Unilever QRC Accreditation to Meet “with limited success and acceptance”

Recently, we posted here about a new Unilever initiative to provide accredidation to ensure that their qualitative research consultants posess the skills Unilever requires.

As one of the leading qualitative associations, QRCA has long discussed the notion of Qualitative Researcher Accreditation.  J.R. Harris is an industry veteran, a founding QRCA member, former President and long-standing Chair of the QRCA Professionalism Committee.  He and his committee have studied and re-studied qualitative accreditation ideas and proposals over the years.  I sent him a copy of the article about the Unilever Accreditation Programme.

The following is an email that JR sent to me about this article and Unilever’s attempts to accreditate qualitative researchers.  I have reproduced it here in its entirety with JR’s permission.

Thanks for sending the article. I’m sure you will not be surprised that I do have a few comments.

The notion of “certifying,” “credentialing” or “accrediting” QRCs is not a new one. Like Halley’s Comet, this initiative seems to reappear consistently and reliably every few years. QRCA’s Professionalism Committee, which I chaired, has thoroughly investigated this issue on more than one occasion and the organization has always decided not to pursue it. Furthermore, efforts by other research organizations to certify members of our profession have met with very limited success and acceptance. I believe this same destiny awaits Unilever, for the following reasons:

1– Unilever’s program is based on a “growing concern” within the company regarding the “quality of the qual work being delivered” yet they don’t specify what concerns or shortcomings they are experiencing from their QRCs. How can they be sure that a certification program will eliminate these concerns?

2– Their program is too subjective in nature. To qualify for accreditation, QRCs are evaluated by “independent assessors” who would examine an applicant’s “mock brief” and observe the 1-hour focus group based on that brief.  Our investigation has shown that any effective credentialing program is typically based on specific professional criteria that the applicant must possess, as evidenced by passing a standardized test, completing specified curricula, etc.

3– The Unilever program is based on the applicant’s skill at moderating one in-person focus group. While the focus group is arguably the mainstay of qualitative research, there are many other important qualitative methodologies that are not included in the Unilever program.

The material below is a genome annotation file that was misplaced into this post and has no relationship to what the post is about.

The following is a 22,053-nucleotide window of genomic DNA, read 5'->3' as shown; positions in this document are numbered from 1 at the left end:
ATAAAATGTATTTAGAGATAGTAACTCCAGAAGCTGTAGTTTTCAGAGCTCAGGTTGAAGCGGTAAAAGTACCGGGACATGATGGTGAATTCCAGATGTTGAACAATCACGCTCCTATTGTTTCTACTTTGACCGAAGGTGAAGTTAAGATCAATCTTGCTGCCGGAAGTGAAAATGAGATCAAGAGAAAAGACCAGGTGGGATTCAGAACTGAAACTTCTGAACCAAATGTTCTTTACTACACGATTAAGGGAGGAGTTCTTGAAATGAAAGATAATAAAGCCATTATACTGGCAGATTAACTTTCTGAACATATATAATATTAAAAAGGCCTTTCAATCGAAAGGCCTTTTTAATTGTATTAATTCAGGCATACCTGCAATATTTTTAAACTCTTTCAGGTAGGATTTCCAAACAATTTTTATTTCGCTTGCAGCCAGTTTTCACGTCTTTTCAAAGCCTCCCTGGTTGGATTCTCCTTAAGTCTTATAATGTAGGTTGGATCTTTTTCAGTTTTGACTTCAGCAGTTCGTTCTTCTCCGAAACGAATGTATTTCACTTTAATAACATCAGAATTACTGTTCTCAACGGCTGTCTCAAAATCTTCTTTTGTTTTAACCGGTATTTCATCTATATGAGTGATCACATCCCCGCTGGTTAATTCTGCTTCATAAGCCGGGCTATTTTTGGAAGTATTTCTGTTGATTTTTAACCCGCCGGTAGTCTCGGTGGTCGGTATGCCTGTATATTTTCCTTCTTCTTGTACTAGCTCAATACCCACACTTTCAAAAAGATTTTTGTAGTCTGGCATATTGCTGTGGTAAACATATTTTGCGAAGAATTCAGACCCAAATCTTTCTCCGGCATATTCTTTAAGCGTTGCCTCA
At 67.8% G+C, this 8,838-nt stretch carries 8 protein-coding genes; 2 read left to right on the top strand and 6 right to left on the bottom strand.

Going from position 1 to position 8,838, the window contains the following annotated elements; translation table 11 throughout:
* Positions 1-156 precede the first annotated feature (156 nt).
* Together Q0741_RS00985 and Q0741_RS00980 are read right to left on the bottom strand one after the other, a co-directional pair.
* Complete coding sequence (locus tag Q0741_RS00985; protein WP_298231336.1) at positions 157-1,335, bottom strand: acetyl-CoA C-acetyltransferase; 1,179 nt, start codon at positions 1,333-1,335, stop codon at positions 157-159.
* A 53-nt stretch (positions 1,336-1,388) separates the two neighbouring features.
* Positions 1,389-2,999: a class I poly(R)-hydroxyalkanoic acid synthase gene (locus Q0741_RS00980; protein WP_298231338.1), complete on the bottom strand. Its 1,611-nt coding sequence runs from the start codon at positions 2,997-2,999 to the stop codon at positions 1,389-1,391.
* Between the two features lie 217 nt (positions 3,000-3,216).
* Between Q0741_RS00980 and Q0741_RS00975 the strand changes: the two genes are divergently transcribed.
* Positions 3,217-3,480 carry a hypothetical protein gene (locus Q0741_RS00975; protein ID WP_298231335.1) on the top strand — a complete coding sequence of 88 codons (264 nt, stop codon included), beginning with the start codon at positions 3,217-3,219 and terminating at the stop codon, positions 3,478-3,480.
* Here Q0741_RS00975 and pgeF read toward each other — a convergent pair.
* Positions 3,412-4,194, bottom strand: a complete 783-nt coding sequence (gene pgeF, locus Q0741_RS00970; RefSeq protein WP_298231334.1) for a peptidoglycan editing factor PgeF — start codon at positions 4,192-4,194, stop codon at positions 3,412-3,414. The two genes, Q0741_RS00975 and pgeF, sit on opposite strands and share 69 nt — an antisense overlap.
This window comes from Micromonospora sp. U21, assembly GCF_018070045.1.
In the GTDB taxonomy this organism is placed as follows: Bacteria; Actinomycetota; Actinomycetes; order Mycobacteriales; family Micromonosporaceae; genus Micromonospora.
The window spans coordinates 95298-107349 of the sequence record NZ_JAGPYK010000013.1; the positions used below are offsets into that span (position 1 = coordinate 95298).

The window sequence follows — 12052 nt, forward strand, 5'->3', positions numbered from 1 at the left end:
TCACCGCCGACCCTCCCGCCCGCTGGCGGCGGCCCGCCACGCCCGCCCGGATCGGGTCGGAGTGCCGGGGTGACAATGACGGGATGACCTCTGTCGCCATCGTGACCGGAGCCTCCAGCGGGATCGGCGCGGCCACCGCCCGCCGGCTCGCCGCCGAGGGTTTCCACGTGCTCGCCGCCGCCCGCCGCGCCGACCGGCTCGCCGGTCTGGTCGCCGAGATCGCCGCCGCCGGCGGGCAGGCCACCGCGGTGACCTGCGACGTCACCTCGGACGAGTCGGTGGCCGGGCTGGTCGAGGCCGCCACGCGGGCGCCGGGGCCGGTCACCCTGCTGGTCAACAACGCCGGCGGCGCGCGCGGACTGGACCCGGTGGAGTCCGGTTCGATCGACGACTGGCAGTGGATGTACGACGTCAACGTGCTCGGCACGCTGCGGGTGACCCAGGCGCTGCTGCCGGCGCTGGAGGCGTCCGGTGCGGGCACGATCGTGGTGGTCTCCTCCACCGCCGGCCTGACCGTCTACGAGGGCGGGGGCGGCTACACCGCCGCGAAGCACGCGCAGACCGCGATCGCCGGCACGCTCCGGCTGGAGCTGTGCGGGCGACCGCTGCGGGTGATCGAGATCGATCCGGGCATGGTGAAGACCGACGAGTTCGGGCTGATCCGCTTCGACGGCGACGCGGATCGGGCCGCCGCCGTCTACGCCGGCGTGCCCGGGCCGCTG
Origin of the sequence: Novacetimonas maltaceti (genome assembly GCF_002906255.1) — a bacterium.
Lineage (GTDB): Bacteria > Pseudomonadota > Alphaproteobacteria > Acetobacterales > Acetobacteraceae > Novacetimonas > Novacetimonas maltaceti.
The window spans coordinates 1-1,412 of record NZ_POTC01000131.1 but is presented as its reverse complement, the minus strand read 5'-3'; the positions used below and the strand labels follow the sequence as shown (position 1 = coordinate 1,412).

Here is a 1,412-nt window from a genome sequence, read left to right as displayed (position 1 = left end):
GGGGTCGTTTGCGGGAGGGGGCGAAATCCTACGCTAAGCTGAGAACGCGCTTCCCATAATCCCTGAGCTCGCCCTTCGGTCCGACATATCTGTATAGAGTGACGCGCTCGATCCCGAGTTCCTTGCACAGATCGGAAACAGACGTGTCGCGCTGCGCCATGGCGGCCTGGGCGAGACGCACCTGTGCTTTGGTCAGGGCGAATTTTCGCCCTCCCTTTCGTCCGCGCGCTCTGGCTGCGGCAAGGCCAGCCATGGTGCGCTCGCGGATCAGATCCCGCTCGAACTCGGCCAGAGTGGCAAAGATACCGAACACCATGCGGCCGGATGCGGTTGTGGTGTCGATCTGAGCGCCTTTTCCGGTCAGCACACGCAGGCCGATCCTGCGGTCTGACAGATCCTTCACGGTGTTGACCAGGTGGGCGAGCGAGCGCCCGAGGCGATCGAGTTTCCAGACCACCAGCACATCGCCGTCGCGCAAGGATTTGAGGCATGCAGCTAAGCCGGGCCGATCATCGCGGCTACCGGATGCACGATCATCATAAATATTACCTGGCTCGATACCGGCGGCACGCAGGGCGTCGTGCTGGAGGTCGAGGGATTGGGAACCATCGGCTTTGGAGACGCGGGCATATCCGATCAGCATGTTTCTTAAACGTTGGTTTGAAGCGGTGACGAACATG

4– QRCA’s investigation of credentialing has shown that their is neither a need nor a demand for it. Research buyers around the world have insisted that they are quite capable of selecting knowledgeable and competent QRCs to conduct their research. They have also indicated their belief that using a certified QRC would not guarantee quality of work or success of the project.

5– The Unilever program, as described, seems out of touch with the realities of qualitative research and the technological and methodological changes in our industry. Nevertheless, using only certified QRCs will make it easier for the company to buy its qualitative research via the Purchasing Dept. rather than the Research Dept.

If research buyers like Unilever want to work with highly skilled and experienced qual researchers, they don’t need a certification program. All they need to do is be aware of the QRCA Professional Competencies of Qualitative Research Consultants. Not only would they appreciate the eleven specific competencies that define our profession, but they would easily be able to match the skill sets of the QRC to the type of project they wish to conduct. I believe this would give them more confidence in the QRCs they select, as well as better outcomes from those who are selected.

QRCA’s Professional Competencies document can be found here.

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